Drake is an expert when it comes to subliminal disses. He rarely uses the names of his enemies, preferring instead to take cryptic jabs, and hint at those who dare to call him out. And with More Life, the 22-track playlist he released on Saturday, this tradition lives on.
Scattered amidst the breezy Caribbean rhythms and self-reflective lyrics, Drake takes aim at those he’s had beef with, both recently and historically. So, with this in mind, we took a careful listen to More Life and compiled every celebrity figure that gets caught in Drizzy’s crosshairs.
Jay-Z and Drake have engaged in one of hip-hop’s ultimate cold wars. Not much has been directly said about their chilly relationship, but their subliminal responses to each other have become something of a tradition. Drake keeps things going on the posse cut “Portland,” where he pokes fun at Jay’s age and status in the rap game. “Fake f*ck with me back then,” he spits, referring to the songs that they’ve done together in the past, including “Light Up,” where Jay warns Drake of those who are phony. “But its getting harder for you to fake it now,” he continues, “F*ck bein’ rich when I’m forty man, I’m tryna make it now.” This is a response to Jay’s lyrics on the song “Shining,” where he talks about not being more successful than Drake with 12 platinum albums. Drizzy is saying that he’s not going to wait until he’s in his 40s (Jay is 47) to become wealthy.
Meek Mill is the most prominent of Drake’s targets, as he’s referred in the songs “Free Smoke, ” and “Can’t Have Everything.” On the album opener, Drake drops jabs at his old foe, asking “How you let the kid fighting ghostwriting rumors turn you into a ghost?” Drake goes on to clown Meek, rapping “Oh you n*ggas got no jokes.” Drake takes another jab at Meek and his hometown of Philadelphia on the song “Can’t Have Everything.” Amidst his mid tempo meditation on life’s finer things, he raps “Finally got my n*gga in a free state/n*ggas tried to serve me a cheesesteak/I gave ’em back a clean plate.”
The Toronto spitter has had a rocky relationship with Drake, dating back to when his debut in 2010. Lanez has poked fun at Drake on several occasions, whether on social media, his projects, or radio interviews. Not one to ignore the critique, Drake responded on the song “Summer Sixteen,” rapping how “All you kids in the ‘New Toronto’ wanna be me a little.” Now, it looks as though Drake feels some type of way about Lanez, as he throws a subliminal at him on the song “Sacrifices.” He raps about a “Couple n*ggas from the city/Wishin’ on a star, could they be like Drake/Sorry no, not today/You gotta find your own way.” According to Genius, the lyrics are aimed at Lanez and fellow Toronto rapper, Mo-G, who also called out Drake in 2016.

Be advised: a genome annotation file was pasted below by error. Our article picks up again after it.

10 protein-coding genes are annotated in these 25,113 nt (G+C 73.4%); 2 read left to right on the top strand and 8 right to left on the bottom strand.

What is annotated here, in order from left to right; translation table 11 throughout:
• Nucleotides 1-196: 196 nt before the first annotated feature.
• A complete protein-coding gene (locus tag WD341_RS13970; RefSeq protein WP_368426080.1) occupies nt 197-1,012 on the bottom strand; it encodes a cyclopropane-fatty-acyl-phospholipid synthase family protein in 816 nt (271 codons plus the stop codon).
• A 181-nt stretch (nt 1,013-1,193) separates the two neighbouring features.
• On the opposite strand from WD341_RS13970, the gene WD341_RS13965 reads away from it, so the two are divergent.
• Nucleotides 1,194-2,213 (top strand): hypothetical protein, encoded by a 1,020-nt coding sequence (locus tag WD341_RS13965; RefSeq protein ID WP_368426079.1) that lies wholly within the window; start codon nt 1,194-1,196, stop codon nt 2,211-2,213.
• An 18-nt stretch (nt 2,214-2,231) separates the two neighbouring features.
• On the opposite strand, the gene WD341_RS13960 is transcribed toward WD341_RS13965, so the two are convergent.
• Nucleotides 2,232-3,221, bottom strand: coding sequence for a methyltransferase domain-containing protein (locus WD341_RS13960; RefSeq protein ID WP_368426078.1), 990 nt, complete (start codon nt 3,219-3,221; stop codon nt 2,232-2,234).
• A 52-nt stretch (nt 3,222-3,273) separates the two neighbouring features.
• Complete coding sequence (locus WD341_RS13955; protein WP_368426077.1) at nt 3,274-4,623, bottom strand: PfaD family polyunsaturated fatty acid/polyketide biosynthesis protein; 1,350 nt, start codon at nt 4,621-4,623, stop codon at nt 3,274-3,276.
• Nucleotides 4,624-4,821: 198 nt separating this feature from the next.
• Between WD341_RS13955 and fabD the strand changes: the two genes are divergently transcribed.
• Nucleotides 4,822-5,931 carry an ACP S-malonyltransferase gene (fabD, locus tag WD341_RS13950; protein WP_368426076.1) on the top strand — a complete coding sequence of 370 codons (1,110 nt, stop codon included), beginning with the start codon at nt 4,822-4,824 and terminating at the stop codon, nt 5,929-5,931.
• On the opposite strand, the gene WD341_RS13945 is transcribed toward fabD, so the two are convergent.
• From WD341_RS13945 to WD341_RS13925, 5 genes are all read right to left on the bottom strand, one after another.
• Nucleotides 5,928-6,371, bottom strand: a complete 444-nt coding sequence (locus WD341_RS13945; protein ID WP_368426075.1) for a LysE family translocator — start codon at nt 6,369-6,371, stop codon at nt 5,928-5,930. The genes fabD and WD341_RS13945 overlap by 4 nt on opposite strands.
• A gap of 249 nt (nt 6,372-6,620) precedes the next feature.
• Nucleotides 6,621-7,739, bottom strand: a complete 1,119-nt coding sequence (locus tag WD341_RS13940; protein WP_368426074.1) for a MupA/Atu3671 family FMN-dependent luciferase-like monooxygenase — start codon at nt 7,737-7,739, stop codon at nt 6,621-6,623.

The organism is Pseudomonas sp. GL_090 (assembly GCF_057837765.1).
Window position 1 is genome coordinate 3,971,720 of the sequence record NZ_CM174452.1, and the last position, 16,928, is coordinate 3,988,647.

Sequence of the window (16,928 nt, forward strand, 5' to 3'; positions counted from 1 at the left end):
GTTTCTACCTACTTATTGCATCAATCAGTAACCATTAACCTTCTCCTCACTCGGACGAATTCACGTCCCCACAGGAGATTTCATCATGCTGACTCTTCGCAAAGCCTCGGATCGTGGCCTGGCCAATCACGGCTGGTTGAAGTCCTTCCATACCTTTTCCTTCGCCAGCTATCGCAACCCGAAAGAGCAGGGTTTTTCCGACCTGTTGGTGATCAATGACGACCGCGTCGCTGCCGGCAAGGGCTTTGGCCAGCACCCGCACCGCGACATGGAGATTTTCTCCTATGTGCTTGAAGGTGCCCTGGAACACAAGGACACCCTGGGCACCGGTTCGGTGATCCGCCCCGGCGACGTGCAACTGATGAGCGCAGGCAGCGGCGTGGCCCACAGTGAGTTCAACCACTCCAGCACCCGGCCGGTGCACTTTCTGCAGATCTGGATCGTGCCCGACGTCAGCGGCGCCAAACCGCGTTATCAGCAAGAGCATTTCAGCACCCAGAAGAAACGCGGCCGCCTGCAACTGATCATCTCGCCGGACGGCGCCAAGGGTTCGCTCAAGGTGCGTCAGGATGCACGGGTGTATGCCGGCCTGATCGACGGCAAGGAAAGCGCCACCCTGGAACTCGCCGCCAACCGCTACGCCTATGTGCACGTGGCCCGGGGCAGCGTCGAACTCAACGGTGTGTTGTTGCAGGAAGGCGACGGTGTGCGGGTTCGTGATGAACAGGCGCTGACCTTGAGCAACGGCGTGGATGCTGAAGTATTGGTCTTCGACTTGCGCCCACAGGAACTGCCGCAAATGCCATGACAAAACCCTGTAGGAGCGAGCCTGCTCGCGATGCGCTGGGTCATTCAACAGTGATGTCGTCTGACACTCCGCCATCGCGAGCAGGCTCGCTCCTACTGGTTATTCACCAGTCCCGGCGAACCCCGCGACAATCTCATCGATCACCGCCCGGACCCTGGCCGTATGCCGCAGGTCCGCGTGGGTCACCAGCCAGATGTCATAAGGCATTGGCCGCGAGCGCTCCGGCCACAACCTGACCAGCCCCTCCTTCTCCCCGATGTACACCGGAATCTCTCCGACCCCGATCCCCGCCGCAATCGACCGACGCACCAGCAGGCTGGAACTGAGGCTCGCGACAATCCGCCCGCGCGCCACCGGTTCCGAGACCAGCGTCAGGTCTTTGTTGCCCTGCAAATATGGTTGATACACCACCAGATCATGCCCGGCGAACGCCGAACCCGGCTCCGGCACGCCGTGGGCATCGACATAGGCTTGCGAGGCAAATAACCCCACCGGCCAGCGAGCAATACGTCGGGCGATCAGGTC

Nicki Minaj‘s falling out with Drake can be dated back to a few years ago, when she started dating Meek Mill. The labelmates seemed to no longer be in touch, but in the wake of Minaj’s breakup with Mill, things have changed. The pair have posted pictures of themselves in the studio, and Drake even dropped a guest verse on her diss record “No Frauds.” Still, things seem somewhat strained, based on Drake’s lyrics in the song “Ice Melts.” On the Young Thug-assisted track, Drake raps “Look, I want you to myself/But I know you just left someone else/I know you did/He did a number on you/That must be why you move so icy.” He goes on to call her “Icy like 1017,” in reference to Gucci Mane’s l 1017 Brick Squad gang, who are known for their outlandish jewelry. Drake is saying Minaj has been cold to her since their reunion, despite the fact that he wants to be closer with her.
The XXXTentacion beef stems from the claim that Drake stole his rap flow for the song “KMT” featuring Giggs. “It’s funny how the industry let this p*ssy n*gga sit at the top,” he wrote on Twitter, “All y’all suck, kill yourselves.” And despite Drake’s claim that he had never heard of XXXTentacion prior to these claims, the internet still felt he might’ve done some lowkey biting. This is addressed again on the song “Portland,” which features Migos frontman Quavo and Travis Scott. Drake raps “Bitin’ everybody, which is ironic ’cause your next album probably won’t even see the light of day.” According to Genius, the lyrics carries a double entendre, as “bitin” refers to both the hip-hop slang for “stealing” and evokes the image of a vampire, which must feed off of others to survive. Balls in your court, XXXTentacion.
Drake and Diddy have had their spats in the past, with a nasty club scuffle and a claim that Drake stole the “0 To 100/The Catch-Up” beat being among the most public. Drake mocked Diddy’s famous flow and laugh on the freebie cut “4PM In Calabasas,” but this snide line in the song “Can’t Have Everything” is also reportedly aimed at the Bad Boy founder. “Never met myself, don’t remember who I was face,” he rhymes, clowning Diddy for his countless name changes over the years (Puff Daddy, P. Diddy, etc). Some fans disagree with the sentiment, but others are convinced that Drake is throwing shade at Diddy. Check out the Genius annotation here.
The track “Teenage Fever,” which borrows the chorus of Jennifer Lopez’s 1999 hit “If You Had My Love,” finds Drake reflecting on their brief, rumored romance. “Your heart is hard to carry after dark,” he raps, “You’re to blame for what we could have been/cause look at what we are.” Given that Lopez has recently started a relationship with MLB star Alex Rodriguez, this might be hinting at the fact that Drake feels she is at fault for things falling apart. The title, “Teenage Fever” also carries a double-meaning, as it refers to the eager feelings he initially had in the relationship and the fact that Lopez was actually his teenage crush. Ironically, Lopez was dating Diddy, another Drake target, when “If You Had My Love” was released. Read more about the song here and listen to the full More Life project below.